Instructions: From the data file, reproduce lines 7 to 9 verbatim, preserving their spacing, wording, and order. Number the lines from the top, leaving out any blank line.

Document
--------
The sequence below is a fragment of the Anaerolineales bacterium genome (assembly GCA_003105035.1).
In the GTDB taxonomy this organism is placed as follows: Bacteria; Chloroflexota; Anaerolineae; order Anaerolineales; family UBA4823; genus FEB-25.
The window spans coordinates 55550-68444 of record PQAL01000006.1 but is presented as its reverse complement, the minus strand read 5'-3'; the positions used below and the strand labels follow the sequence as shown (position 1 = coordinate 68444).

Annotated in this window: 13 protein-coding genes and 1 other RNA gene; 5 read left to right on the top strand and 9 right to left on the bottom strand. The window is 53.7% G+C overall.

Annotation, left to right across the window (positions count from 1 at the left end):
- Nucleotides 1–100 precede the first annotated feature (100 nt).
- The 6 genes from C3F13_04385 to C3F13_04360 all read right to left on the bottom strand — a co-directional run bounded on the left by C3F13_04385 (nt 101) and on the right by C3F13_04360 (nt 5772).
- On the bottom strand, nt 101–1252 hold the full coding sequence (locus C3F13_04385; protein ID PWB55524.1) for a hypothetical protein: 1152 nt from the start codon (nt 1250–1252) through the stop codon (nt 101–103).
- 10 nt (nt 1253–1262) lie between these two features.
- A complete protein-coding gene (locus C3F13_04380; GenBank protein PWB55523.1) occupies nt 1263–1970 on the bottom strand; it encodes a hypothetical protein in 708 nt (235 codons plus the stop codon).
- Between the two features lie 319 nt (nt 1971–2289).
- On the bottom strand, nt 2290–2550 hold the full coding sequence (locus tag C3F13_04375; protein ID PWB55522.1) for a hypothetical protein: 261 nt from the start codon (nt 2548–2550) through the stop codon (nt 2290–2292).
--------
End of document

- The 6 genes from C3F13_04385 to C3F13_04360 all read right to left on the bottom strand — a co-directional run bounded on the left by C3F13_04385 (nt 101) and on the right by C3F13_04360 (nt 5772).
- On the bottom strand, nt 101–1252 hold the full coding sequence (locus C3F13_04385; protein ID PWB55524.1) for a hypothetical protein: 1152 nt from the start codon (nt 1250–1252) through the stop codon (nt 101–103).
- 10 nt (nt 1253–1262) lie between these two features.